A small survey by a global communications firm has some indicators of the worsened risk environment to raise alarm bells

The traditional 9-to-5 in-office workday has been shifting to an always-on hybrid or remote-working world. With the increase in hours, locations and devices comes an increase in vulnerability for firms bracing against ubiquitous cyberattacks and state-sponsored espionage.

Based on an Apr 2022 independent survey of 632 professionals responsible for security strategy, policy, and management (who do the buying, managing, and security of mobile and Internet of Things devices for their firms), some recent trends in the mobile security landscape have been observed.

Some of the survey findings include:

  • A 22% year-over-year increase in major cyberattacks in the last year that involved a mobile/IoT device was found in the data.
  • 85% of respondents indicated that they had a budget dedicated to mobile security.
  • 79% of respondents agreed to prompts that the recent changes to working practices had “adversely affected” their organizations’ level of cybersecurity. At the same time, 85% indicated that home Wi-Fi and cellular networks/hotspots were allowed or there was no policy against them, while 68% indicated that their firm allowed or had no policy against the use of public Wi-Fi.
  • 64% of respondents indicated their view that public awareness of cybersecurity risks will increase in the future: 66% of respondents indicated that they had previously come under pressure to sacrifice mobile-device security “to get the job done,” and 52% indicated that they had succumbed to that pressure.
  • In the business sectors, the following trends were observed:
    • 23% of enterprise-firm respondents indicated they had suffered a mobile security compromise. Of those, 74% indicated the impact of the mobile security compromise was major, and 34% indicated that such compromises had “lasting repercussions”. Additionally, 81% of enterprise respondents indicated that their mobile device security spend had increased over the past year and 76% believed this will increase in the near future.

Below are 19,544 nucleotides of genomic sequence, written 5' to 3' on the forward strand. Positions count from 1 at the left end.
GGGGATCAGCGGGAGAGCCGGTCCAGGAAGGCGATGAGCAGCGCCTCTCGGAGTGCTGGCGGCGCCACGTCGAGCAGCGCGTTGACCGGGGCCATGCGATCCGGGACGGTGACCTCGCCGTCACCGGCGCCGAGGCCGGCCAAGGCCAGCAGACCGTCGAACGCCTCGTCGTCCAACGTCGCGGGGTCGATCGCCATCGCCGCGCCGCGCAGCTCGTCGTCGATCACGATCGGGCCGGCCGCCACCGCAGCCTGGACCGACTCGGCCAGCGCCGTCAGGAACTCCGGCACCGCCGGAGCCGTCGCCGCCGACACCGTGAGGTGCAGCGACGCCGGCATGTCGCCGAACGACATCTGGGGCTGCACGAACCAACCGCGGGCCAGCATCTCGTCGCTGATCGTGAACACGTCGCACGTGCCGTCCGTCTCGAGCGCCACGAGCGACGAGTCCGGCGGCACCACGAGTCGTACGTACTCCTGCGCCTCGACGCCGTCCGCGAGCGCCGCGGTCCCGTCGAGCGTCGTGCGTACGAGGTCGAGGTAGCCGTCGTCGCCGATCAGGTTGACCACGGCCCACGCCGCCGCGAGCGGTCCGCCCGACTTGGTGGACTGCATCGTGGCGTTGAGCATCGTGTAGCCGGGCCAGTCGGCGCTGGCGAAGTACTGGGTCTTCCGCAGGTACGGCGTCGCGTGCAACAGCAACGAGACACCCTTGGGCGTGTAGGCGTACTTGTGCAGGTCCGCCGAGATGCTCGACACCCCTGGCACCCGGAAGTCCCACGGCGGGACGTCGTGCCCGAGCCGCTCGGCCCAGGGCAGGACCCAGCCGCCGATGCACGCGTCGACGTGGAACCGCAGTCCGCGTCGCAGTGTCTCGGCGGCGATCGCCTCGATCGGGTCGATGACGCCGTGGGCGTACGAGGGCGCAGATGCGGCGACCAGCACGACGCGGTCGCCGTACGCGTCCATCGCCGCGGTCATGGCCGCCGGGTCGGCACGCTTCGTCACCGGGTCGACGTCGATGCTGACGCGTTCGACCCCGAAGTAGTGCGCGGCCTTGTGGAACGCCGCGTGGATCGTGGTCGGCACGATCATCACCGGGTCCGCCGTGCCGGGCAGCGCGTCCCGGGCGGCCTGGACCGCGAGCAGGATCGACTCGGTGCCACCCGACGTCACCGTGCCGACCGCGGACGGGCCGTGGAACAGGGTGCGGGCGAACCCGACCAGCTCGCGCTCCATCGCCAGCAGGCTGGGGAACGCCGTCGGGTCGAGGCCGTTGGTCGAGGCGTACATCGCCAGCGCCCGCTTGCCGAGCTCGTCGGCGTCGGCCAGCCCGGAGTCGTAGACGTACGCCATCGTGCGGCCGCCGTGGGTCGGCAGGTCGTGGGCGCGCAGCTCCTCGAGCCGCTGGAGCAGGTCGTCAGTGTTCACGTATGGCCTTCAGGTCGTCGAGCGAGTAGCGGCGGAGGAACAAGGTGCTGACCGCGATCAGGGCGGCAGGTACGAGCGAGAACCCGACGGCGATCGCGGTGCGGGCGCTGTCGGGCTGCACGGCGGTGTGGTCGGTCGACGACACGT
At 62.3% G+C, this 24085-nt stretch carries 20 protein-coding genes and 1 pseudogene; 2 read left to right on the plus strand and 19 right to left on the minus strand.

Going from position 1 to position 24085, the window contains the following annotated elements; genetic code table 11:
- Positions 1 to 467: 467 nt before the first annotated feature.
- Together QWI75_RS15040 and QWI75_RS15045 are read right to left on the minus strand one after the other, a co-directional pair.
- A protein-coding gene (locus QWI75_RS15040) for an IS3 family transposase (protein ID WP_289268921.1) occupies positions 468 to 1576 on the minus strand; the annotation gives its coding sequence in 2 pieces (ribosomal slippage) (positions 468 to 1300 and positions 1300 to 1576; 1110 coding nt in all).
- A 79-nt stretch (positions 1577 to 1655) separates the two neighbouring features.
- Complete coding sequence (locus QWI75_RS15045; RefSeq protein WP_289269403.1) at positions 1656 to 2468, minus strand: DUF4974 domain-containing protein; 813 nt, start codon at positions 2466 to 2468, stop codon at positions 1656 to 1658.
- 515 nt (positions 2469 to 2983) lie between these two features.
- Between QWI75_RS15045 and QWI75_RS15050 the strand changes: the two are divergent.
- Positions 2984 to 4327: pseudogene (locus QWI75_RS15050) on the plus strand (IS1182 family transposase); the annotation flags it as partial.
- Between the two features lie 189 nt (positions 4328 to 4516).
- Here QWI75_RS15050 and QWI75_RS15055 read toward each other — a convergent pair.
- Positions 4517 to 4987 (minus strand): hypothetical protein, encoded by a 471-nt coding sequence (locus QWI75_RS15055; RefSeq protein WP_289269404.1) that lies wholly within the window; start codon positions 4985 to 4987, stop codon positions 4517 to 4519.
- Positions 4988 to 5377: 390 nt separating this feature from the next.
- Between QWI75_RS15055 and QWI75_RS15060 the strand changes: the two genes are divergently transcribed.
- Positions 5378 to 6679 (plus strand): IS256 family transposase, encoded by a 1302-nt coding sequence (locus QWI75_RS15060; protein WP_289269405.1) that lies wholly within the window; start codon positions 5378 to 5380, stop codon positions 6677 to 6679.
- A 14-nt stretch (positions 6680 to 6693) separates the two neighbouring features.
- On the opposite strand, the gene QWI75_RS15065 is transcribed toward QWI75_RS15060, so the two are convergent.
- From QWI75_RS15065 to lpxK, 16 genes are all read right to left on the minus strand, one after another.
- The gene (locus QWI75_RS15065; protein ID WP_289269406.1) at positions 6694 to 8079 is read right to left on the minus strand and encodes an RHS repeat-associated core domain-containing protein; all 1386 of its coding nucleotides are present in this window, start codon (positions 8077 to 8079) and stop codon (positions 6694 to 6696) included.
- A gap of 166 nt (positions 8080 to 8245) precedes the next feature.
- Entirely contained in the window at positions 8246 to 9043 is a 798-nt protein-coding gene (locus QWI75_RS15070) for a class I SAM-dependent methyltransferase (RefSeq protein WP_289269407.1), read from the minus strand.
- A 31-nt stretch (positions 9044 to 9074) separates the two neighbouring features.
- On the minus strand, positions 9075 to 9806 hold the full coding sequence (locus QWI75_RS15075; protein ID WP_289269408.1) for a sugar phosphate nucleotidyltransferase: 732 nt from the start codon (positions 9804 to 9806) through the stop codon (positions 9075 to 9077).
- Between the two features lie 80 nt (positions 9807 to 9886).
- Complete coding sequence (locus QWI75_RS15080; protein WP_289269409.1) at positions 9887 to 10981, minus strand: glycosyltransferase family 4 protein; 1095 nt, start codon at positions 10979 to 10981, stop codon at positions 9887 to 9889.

• 88% of retail respondents were concerned that a mobile security breach could have a lasting impact on their brand or customer loyalty. Some 70% indicated that increased mobile use was essential to staying relevant to consumers, while 41% indicated that this had presented a daunting security challenge.
    • 93% of respondents in financial services indicated that they believed cybercriminals saw their sector as a more lucrative target than other industries.
    • 87% of healthcare organizations in the survey were concerned that their highly confidential patient data made them a target for cybercriminals, and 85% indicating they were concerned that a security breach could compromise patient care. Some 76% agreed to prompting that the adoption of telehealth presented them with an opportunity to improve patient care.
    • 79% of respondents in manufacturing/construction/transportation believed a mobile security compromise could disrupt their entire supply chain, resulting in serious financial implications, with 76% agreeing to prompts that the adoption of mobile-based services by shop floor workers was essential to improving productivity.
    • 87% of public sector and education respondents indicated that employee expectations for remote/flexible working were forcing them to re-evaluate how they operate, with 72% agreeing to prompts that the increased use of mobile-based services by public sector employees was essential to accelerating the digital transformation of public services.
  • In the consumer/end-user sector, unwanted phone calls and spam text messages posed a real threat to mobile device owners. Between May and June 2022, Verizon Communications, the firm producing the survey data, had identified or blocked 2.5bn unwanted calls for wireless customers, detecting more than 26.5bn spam calls to date. On a daily basis, Verizon blocks tens of millions of spam text messages and classifies millions of voice calls as either Verified or SPAM.

Said Sampath Sowmyanarayan, CEO, Verizon Business: “For businesses, regardless of industry, size, or location on a map, downtime is money lost. Compromised data is trust lost, and those moments, although not insurmountable, are tough to rebound from. Companies need to dedicate time and budget on their security architecture, especially when it comes to off-premise devices: otherwise they are leaving themselves vulnerable to cyber-threat actors.”

With the increase in remote work flexibility, meeting security has become an essential business priority.  By protecting the privacy of customers and implementing standards-based security protocols including SIP, SRTP, TLS, and H. 323, firms can be proactive about video conferencing security and privacy, Sowmyanarayan noted.